“I want to contribute to making my country more equitable for everyone,” a conviction which has led Carolina to co-found Agruppa, a start-up that utilizes mobile phones to economically empower small businesses and lower prices for fresh produce. Agruppa organizes small businesses into clusters, creating collective buying power so that they can benefit from economies of scale when ordering stock.  This allows vendors to purchase fresher produce at better prices, saving money which can be passed on to the customer.  


26-year-old Vincent Loka of Indonesia is one of the three founding partners of WateROAM, a social enterprise developing water filtration solutions that bring rapid access to clean drinking water in disaster-hit locations.  One such solution is Fieldtrade Lite, a product that fits easily into a backpack and can filter dirty river water within minutes.

“We are committed to bringing clean water to people everywhere,”  says Vincent, which is why he and two co-founders, all in their early twenties, launched WateROAM— a water innovation enterprise championing the vision of a world without prolonged thirst. WateROAM is developing water filtration solutions that bring about the quickest access to clean drinking water at disaster-hit locations, and helping to promote social change in rural areas. “I lead the engineering team to develop filtration systems that are simple, affordable, durable and portable,” says Vincent. “We realized that these four pillars are critical when it comes to getting water solutions to the people on the ground.” One of these solutions, otherwise known as Fieldtrade Lite, fits easily into a backpack and can filter dirty river water within minutes.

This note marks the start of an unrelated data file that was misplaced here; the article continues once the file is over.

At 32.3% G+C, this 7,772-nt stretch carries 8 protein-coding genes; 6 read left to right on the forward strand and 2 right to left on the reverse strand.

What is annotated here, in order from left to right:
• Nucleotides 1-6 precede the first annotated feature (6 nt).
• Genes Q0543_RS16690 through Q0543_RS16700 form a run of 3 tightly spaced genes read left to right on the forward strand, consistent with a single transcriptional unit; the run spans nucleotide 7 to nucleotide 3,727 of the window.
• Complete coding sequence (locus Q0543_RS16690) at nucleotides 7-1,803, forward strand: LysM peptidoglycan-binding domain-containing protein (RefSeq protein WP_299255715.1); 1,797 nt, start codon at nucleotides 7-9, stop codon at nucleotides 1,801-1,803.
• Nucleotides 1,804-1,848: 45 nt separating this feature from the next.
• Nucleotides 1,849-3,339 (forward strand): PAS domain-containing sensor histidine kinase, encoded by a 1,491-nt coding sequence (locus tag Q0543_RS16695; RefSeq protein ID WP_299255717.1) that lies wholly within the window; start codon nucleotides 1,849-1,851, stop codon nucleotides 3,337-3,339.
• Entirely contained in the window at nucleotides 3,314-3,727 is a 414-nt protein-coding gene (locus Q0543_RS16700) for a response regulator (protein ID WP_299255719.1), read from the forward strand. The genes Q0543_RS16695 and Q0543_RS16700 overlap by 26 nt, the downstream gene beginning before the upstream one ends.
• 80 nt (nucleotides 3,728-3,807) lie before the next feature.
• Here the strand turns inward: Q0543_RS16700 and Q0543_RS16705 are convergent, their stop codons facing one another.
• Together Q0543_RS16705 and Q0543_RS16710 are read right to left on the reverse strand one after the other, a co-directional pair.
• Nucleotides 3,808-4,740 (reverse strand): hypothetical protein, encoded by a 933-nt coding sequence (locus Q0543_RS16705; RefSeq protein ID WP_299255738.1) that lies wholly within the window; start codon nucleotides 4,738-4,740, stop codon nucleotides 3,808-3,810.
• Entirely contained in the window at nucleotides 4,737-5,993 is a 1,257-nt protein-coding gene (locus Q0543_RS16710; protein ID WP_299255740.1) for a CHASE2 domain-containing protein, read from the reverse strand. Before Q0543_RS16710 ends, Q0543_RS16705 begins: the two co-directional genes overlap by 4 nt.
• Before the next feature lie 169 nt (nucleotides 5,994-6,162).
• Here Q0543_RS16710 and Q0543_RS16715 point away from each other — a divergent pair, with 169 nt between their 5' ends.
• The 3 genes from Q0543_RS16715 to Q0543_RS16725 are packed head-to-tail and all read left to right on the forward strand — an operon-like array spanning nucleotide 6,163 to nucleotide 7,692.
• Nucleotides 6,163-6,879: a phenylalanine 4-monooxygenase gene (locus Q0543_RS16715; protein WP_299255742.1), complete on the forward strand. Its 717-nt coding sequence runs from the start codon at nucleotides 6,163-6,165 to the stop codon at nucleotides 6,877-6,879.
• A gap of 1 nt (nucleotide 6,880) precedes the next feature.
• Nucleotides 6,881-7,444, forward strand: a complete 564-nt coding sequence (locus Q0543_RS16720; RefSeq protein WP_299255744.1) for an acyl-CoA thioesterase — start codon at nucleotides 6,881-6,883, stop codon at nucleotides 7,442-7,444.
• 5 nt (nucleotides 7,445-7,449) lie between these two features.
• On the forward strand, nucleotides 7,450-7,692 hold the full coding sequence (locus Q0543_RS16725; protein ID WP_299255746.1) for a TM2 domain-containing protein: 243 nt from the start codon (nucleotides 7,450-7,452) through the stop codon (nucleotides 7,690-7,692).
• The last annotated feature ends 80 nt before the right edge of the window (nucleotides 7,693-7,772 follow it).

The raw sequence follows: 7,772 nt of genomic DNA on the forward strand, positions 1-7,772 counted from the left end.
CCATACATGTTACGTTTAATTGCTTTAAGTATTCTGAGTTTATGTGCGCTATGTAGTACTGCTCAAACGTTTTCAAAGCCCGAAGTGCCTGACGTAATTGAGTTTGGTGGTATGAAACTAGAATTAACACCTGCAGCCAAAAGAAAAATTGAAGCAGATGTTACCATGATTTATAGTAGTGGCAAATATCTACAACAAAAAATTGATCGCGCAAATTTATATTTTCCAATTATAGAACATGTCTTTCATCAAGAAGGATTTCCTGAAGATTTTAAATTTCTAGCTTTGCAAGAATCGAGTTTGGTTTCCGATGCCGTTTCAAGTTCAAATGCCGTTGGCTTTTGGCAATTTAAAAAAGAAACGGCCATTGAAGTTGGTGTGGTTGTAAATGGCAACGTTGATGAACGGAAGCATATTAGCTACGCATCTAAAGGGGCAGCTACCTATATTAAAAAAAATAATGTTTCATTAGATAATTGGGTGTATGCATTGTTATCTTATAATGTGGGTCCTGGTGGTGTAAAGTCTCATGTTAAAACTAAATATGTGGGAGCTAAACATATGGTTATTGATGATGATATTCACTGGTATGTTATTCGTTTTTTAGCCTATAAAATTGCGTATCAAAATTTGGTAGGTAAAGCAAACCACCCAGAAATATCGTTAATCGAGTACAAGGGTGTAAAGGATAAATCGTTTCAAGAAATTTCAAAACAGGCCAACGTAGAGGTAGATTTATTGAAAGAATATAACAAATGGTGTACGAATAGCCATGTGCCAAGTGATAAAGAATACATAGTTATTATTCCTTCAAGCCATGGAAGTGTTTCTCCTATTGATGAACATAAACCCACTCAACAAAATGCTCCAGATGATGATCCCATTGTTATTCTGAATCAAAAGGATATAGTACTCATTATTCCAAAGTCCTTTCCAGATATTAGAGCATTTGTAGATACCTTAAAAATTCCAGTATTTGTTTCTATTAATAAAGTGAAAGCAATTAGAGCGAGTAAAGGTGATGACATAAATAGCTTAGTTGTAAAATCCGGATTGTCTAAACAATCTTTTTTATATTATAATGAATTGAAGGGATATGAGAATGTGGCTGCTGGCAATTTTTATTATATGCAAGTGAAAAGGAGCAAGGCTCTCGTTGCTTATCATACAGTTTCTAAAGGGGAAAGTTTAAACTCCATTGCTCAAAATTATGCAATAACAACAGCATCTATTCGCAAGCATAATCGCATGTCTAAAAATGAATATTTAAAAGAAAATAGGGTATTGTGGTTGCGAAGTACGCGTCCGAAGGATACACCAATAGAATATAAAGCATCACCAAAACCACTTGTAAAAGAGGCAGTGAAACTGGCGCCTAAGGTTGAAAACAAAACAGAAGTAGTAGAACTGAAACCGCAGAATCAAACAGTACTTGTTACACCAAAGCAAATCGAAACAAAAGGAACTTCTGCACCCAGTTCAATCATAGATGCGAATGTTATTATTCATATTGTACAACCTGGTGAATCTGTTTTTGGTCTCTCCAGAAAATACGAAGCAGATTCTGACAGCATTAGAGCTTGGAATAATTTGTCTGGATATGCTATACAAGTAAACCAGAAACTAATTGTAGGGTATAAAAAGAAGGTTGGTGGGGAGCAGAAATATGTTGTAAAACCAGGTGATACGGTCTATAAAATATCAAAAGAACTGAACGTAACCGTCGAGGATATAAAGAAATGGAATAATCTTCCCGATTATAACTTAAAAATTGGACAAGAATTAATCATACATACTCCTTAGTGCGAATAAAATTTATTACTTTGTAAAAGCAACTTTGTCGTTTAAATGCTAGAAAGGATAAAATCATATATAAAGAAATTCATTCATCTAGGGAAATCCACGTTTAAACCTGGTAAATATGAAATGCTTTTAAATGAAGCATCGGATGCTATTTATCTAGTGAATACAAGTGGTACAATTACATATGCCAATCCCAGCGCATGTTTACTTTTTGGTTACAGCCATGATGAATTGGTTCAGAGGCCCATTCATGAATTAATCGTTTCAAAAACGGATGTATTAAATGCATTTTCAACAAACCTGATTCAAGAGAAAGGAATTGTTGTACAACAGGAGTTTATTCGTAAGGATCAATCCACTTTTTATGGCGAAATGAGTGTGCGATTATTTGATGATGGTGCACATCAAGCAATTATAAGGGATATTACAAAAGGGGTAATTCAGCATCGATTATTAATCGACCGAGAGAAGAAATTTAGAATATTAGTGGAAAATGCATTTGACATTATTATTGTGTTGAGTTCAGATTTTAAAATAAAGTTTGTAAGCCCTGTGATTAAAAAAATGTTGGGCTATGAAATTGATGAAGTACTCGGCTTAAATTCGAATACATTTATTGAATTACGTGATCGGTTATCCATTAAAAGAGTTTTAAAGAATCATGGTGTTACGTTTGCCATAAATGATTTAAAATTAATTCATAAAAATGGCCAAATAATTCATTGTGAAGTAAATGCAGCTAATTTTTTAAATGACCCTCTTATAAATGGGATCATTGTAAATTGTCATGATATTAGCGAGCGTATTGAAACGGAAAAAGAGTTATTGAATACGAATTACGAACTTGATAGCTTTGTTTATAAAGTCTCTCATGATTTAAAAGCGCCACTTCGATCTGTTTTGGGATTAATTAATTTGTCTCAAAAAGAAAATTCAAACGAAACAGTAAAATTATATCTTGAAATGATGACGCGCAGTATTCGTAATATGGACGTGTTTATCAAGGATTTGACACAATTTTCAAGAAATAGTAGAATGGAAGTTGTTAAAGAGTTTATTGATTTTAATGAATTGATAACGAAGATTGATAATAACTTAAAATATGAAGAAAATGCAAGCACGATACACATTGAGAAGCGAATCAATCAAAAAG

Shougat Nazbin Khan, a 27-year-old from Bangladesh, established H. A. Digital School & College, now serving 600 students from 50 underprivileged communities in Bangladesh with a focus on socio-economic empowerment of women.

  The school has developed curricula that are responsive to rural realities and gender, including ICT and entrepreneurship training, health and environment training, adult literacy and services to end violence.

Now in its second academic year, more than 600 students from 50 villages are studying at the school, while 90% of the teaching staff are women. In addition to her work at the crossroads of women’s empowerment and access to a decent education, Shougat developed a low-cost solar PV irrigation system for farmers for which she won the prestigious Green Talent award in 2015.

The newest Hero Awards are named after the initiator of the Award.  The namesake is thereafter empowered to confer the Award upon others who follow in their footsteps

1.  The Deepa Vijayaraghavan Award, for Female Entrepreneurship in South Asia   

2.  The Shevchenko Award, for developing SaaS for reconstruction startups in Ukraine  

3.  The Byatshandaa Jargal Award, for empowering family farms in Mongolia

4.  The Christina Yang Prize for using the MIT  climate simulator to predict commodity shortages in ocean-derived precious metals

5.  The Fatima Issa Prize, for promoting the use of Generative AI and forecasting tools like Metaculus to reform government ministries in Niger